(3) Instituto de Ciencias da Natureza, Universidade Federal de Alfenas (UNIFAL- MG), 37130-001, Alfenas, MG, Brasil. E-mail:fabricio.pereira@unifal-mg.edu.br. 'Corresponding author.

Caption: Figure 1--Anatomical structure of the interveinal region of Urochloa spp genotypes. A--U. brizantha, B--U. decumbens; C--U. ruziziensis; D- Clone 1; E--Clone 95; F--Clone 97. Bars = 50 [micro]m. Abbreviations: ADE- adaxial epidermis, ABE- abaxial epidermis, PAR--chlorophyll parenchyma, BS--bundle sheath, FL--phloem, XL--Xylem, FB- fibers.

Caption: Figure 2--Anatomical structure of the midrib region of Urochloa spp genotypes. A--U. brizantha, B--U. decumbens; C--U. ruziziensis; D--Clone 1; E Clone 95; F--Clone 97. Bars = 100 [micro]m. Abbreviations: ADE--adaxial epidermis, ABE--abaxial epidermis, PAR--chlorophyll parenchyma, BSbundle sheath, FL--phloem, XL--Xylem, FB--fibers.
Table 1--Proportions of leaf tissues from Urochloa spp. genotypes in
the interveinal region.

Tissue                             Genotype

         U. brizantha    U. decumbens    U. ruziziensis    Clone 1

ADE (%)      16.30 a         17.19 a          16.78 a       16.04 a
ABE (%)      8.94 a          10.01 a          9.70 a        9.88 a
PAR (%)      39.84 c         44.13 a          41.97 b       45.24 a
PHT (%)      2.98 a          2.06 d           2.40 c        2.52 c
PHVB (%)     8.57 a          7.21 b           7.61 b        8.72 a
BS (%)       50.52 c         55.29 a          53.99 b       50.96 c
VB (%)       34.91 a         28.66 c          31.54 b       28.84 c
XLT (%)      10.03 a         7.28 b           8.27 b        8.15 b
XLVB (%)     28.73 a         25.39 b          26.23 b       28.17 b
FBT (%)      5.01 a          4.51 b           4.85 a        4.42 b
FBVB (%)     14.54 b         15.68 a          15.32 a       15.36 a

Tissue         Genotype

          Clone 95   Clone 97

ADE(%)    17.19 a    17.44 a
ABE(%)    10.01 a     9.65 a
PAR(%)    38.39 c    38.30 c
PHT(%)     2.76 b     2.66 b
PHVB(%)    8.04 b     7.68 b
BS(%)     51.96 c    52.89 b
VB(%)     34.40 a    34.60 a
XLT(%)     7.70 b     9.86 a
XLVB(%)   22.83 c    28.50 a
FBT(%)     4.89 a     4.74 a
FBVB(%)   14.03 b    13.69 b

Means followed by the same letter in the rows do not differ by the
Scott-Knott's test to 5% of significance. Abbreviations: proportion
Of the adaxial epidermis (ADE%); proportion of abaxial epidermis
(ABE%); proportion of chlorophyll parenchyma (PAR%); proportion of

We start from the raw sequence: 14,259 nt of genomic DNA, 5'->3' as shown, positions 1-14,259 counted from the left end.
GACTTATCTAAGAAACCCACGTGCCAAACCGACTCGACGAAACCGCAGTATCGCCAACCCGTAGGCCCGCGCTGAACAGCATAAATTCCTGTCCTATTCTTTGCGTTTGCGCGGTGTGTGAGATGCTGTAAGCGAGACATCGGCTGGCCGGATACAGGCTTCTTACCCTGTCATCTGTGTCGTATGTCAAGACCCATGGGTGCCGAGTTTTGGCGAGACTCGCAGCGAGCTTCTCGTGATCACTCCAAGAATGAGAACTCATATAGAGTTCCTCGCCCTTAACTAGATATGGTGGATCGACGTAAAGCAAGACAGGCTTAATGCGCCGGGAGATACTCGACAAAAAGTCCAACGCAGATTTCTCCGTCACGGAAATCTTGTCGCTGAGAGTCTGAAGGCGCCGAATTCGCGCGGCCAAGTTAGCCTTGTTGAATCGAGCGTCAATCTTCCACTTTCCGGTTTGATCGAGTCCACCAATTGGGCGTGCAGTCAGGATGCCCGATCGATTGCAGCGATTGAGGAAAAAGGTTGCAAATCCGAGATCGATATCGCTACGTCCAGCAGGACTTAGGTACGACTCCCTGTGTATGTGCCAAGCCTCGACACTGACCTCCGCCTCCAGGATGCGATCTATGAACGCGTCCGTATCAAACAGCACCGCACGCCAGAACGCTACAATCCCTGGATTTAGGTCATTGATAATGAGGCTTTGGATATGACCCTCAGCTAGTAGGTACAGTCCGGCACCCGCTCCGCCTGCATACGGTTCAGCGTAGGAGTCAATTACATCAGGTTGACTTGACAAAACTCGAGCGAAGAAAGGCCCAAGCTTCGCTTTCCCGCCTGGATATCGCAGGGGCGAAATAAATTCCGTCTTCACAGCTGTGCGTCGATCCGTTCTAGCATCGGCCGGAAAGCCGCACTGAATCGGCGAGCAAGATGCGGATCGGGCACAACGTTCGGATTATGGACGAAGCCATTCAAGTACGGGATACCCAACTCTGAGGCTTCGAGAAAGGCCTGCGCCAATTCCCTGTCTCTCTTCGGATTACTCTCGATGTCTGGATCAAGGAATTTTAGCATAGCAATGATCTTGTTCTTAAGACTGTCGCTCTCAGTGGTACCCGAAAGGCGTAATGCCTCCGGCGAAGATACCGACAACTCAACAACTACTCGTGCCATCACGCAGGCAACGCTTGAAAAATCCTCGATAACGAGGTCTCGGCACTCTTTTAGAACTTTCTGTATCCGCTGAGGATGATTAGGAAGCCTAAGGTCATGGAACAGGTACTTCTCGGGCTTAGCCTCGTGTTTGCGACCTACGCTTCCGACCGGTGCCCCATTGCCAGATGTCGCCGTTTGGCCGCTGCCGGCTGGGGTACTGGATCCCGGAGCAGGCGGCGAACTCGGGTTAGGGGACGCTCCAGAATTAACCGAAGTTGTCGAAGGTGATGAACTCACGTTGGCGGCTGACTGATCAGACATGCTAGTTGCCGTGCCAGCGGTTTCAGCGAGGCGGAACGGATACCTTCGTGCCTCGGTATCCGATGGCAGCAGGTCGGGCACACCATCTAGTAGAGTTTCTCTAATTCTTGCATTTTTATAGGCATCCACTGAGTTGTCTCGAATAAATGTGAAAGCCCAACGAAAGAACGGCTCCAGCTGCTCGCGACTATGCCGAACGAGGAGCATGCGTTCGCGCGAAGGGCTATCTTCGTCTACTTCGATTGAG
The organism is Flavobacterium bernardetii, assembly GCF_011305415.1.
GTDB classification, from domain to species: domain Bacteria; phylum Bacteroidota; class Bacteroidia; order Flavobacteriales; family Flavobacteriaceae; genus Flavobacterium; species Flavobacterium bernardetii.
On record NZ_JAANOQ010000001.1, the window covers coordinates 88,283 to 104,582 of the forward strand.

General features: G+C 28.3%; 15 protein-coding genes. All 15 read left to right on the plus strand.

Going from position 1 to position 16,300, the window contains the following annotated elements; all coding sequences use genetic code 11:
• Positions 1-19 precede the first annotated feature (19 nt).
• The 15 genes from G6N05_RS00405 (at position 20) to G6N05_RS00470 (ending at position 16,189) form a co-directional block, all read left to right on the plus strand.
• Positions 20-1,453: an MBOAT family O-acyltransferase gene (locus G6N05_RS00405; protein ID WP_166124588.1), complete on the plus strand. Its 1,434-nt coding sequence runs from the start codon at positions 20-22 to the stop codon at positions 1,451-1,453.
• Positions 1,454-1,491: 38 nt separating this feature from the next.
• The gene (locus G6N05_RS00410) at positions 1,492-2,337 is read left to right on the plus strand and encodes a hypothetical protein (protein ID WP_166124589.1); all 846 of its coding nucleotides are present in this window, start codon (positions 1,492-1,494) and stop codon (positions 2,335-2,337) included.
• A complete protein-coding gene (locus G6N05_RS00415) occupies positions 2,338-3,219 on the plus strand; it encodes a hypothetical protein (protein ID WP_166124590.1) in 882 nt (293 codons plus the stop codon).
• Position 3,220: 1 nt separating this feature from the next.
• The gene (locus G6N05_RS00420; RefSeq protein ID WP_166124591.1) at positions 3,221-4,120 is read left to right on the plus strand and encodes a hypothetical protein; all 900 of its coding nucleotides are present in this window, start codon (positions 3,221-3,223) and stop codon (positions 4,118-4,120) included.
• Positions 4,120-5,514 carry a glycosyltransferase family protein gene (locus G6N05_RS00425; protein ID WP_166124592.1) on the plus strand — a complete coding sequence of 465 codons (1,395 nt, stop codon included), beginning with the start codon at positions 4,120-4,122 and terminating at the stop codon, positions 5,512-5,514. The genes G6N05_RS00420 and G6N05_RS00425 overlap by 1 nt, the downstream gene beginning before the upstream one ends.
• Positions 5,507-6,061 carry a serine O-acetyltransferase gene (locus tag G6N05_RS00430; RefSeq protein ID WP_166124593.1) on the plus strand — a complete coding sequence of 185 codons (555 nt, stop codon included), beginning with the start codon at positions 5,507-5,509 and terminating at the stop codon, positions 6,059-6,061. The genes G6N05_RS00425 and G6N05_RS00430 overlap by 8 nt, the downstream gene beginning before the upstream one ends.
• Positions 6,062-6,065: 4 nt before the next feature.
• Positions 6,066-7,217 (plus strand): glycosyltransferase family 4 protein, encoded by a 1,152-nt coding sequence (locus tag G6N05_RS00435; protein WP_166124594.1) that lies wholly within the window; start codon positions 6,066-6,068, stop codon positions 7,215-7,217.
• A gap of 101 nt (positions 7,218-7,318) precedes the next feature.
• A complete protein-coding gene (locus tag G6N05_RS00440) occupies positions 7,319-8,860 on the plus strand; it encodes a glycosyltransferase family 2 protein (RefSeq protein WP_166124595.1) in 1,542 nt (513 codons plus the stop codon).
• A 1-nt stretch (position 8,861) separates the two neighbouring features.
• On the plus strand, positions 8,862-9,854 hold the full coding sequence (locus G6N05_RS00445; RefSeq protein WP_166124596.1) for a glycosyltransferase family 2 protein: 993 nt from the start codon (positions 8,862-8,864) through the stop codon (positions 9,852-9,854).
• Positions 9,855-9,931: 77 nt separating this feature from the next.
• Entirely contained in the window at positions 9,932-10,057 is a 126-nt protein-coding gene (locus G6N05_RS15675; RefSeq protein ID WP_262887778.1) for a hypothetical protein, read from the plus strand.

the sum of total phloem in the leaf (PHT%); proportion of the phloem
in one vascular bundle (PHVB%); proportion of the bundle sheath in
the vascular bundle (BS%); proportion of the vascular bundles in the
leaf (VB%); proportion of the sum of total xylem in the leaf (XLT%);
proportion of the phloem in one vascular bundle (XLVB%); proportion
of the sum of total fibers in the leaf (FBT%), proportion of the
fibers in one vascular bundle (FBFV%).

Table 2--Proportions of leaf tissues from Urochloa spp. genotypes in
the midrib region.

Tecidos                           Genotype

           U. brizantha    U. decumbens    U. ruziziensis    Clone 1

ADE (%)       1.18 c          2.21 a           1.60 b        1.68 b
ABE (%)       3.30 b          3.73 a           3.89 a        2.88 c
PAR (%)       65.15 a         60.34 c          60.74 c       62.42 b
PHT (%)       1.24 b          1.25 b           1.38 b        1.66 a
PHVB (%)      5.41 b          4.87 c           5.37 b        6.75 a
BS (%)        50.98 b         54.17 a          54.47 a       45.96 d
VB (%)        23.25 b         25.64 a          25.61 a       24.56 a
XLT (%)       4.26 b          4.50 a           3.90 b        4.81 a
XLVB (%)      18.37 a         17.48 b          15.23 c       19.62 a
FBT (%)       7.11 b          8.07 a           8.14 a        8.45 a

Tecidos        Genotype

           Clone 95   Clone 97
ADE (%)     1.57 b     1.56 b
ABE (%)     2.15 e     2.64 d
PAR (%)    65.70 a    64.91 a
PHT (%)     1.11 c     1.26 b
PHVB (%)    4.78 c     5.33 b
BS (%)     52.39 b    48.95 c
VB (%)     23.16 b    23.80 b
XLT (%)     4.07 b     4.40 a
XLVB (%)   17.53 b    18.62 a
FBT (%)     7.41 b     7.09 b

Means followed by the same letter in the rows do not differ by the
Scott-Knott's test to 5% of significance. Abbreviations: proportion
of the adaxial epidermis (ADE%); proportion of abaxial epidermis
(ABE%); proportion of ground parenchyma (PAR%); proportion of the
the vascular bundle (BS%); proportion of the vascular bundles in
the leaf (VB%); proportion of the sum of total xylem in the leaf
(XLT%); proportion of the phloem in one vascular bundle (XLVB%);
proportion of the sum of total fibers in the leaf (FBT%).
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Title Annotation:BIOLOGY
Author:Mauri, Janaina; Pereira, Daniele Lais; Silva, Gabrielle Avelar; Davide, Lisete Chamma; Techio, Vania
Publication:Ciencia Rural
Date:Apr 1, 2019